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Useful Notes / Evercade

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The Evercade is a handheld retro console released in June 2020, differing from the average retro-compilation handheld consoles you can find on Aliexpress or eBay by holding official licences for their games and distributing them in cartridges like consoles from major companies.

The project was officially announced in July 2019, created by an independent UK company who licensed the rights to titles from famous companies like Atari and Bandai Namco Entertainment (specifically the Namco Museum brand), as well getting defunct titles from Technos Japan (part of Arc System Works), Interplay Entertainment (including some games from Titus Software, bought by Interplay in the 2000s) and Data East (part of G-Mode). And if that wasn't enough, Evercade also got independent games from companies like Mega Cat Studios, Piko Interactive (40 Winks), Bitmap Bureau (Xeno Crisis) and Big Evil Corp.

Evercade works just like the old and known handheld consoles such as the Game Boy, Game Gear or Neo Geo Pocket: it's a fully portable video game handheld with interchangeable cartridges. No internet connection required, no virtual consoles, no Downloadable Content. Just a cartridge with video games and that's all. Evercade was created with a specific Target Audience: retro-gamers who want a console to play and collect. Every cartridge comes with more than one game, being from 2 games to 20, all of them with collectable boxes with their exclusive manuals. The handheld itself has a retro design that evokes the Nintendo Entertainment System (colors and design) and Sega Genesis (the button system). The battery lasts for 5 hours.

The games come from consoles of The '80s and The '90s, like Atari (2600 and Lynx), NES, SNES and Genesis. This includes indie games and ports released for those consoles more than 10 years after being discontinued.

A console version, called the Evercade VS, was released on November 2021. It supports two simultaneous cartriges, four player multiplayer, and internet updates which include additional hidden games.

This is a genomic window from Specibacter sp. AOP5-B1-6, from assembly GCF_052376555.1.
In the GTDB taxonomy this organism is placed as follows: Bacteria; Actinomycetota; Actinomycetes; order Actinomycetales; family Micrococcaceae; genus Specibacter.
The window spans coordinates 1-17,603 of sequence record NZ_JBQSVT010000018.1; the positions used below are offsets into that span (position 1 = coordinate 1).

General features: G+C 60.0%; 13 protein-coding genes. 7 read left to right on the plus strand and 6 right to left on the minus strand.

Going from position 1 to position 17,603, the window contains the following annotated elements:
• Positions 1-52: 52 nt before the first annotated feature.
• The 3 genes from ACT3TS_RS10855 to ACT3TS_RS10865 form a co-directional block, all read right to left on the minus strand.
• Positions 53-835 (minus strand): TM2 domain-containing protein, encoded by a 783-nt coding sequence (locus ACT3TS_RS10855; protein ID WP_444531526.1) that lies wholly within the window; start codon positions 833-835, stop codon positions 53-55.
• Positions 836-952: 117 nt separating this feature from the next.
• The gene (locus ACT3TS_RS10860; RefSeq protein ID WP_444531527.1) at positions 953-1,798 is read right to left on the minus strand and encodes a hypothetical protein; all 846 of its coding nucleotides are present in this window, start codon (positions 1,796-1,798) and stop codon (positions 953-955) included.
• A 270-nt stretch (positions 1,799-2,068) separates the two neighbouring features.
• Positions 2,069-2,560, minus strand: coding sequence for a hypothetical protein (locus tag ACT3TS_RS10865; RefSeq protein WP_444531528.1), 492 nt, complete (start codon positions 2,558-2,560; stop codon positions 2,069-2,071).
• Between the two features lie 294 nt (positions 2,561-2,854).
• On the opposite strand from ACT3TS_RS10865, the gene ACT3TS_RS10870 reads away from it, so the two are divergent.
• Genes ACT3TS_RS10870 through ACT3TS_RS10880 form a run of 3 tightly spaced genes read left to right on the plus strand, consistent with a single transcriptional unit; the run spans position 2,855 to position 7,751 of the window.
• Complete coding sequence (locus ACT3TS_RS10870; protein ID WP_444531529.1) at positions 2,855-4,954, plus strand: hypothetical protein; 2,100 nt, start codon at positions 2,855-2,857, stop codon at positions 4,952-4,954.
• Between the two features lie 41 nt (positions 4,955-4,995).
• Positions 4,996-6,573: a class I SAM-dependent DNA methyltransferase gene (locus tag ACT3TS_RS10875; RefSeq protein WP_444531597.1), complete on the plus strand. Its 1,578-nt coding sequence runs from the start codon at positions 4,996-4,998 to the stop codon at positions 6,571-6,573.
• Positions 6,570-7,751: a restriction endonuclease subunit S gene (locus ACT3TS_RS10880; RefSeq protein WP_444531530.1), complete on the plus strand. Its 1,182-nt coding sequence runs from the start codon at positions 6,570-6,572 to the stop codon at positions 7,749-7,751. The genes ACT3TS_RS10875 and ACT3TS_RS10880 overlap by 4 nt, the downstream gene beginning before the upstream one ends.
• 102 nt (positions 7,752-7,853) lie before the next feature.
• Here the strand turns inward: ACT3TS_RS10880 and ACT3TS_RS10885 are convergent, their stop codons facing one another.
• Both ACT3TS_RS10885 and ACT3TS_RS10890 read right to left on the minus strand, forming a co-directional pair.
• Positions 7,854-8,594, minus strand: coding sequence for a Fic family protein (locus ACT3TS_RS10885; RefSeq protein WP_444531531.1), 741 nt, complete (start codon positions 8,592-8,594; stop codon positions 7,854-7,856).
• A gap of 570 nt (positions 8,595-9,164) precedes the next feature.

An updated version of the Evercade handheld, Evercade EXP, was released on November 24, 2022, meant to be a successor to the original. In addition to being compatible with existing Evercade cartridges, it contains some new features, most notably the option to play games in vertical screen orientation, with two buttons below the D-pad (or to the right of it, when the EXP is rotated 90 degrees counterclockwise for this mode) to accommodate. It also features 18 Capcom games installed on the system itself; these games are exclusive to the EXP and cannot be purchased in Evercade cartridge format.

The Evercade's main page cane be found here, featuring more information, videos, the game library and where to buy in your zone (if you are from US and Europe, of course).

Traier 1, Trailer 2

    open/close all folders 
    Game companies 

    Indie companies and creators 
  • Big Evil Corp.
  • Bite the Chilli
  • Bitmap Bureau
  • Broke Studios
  • Izma
  • John Roo
  • Lowtek Games
  • MegaCat Studios
  • Nape Studios
  • The Oliver Twinsnote 
  • Piko Interactive
  • PSCD
  • SJ Games
  • Tuxedo Games

    List of games 
  • Atari Collection 1

  • Atari Collection 2
    • Basketbrawl
    • Yars' Revenge
    • Solaris
    • Centipedenote 
    • Asteroidsnote 
    • Demons to Diamonds
    • Desert Falconnote 
    • Haunted House
    • Sprint Master
    • Radar Lock
    • Millipede
    • Submarine Commander
    • Planet Smashers
    • RealSport Tennis
    • Wizard
    • Air-Sea Battle
    • Bowling
    • Street Racer
    • Dark Chambers
    • Human Cannonball

  • Atari Lynx Collection 1
    • Scrapyard Dog
    • Basketbrawl
    • Super Asteroids/Missile Command
    • Awesome Golf
    • Crystal Mines II: Buried Treasure
    • CyberVirus
    • Dracula the Undead
    • Gordo 106
    • Ishido: The Way of Stones
    • Jimmy Connors Tennis
    • Loopz
    • Malibu Bikini Volleyball
    • MegaPak
    • Power Factor
    • Remnant
    • Super Sqweek
    • Xump

  • Atari Lynx Collection 2
    • California Games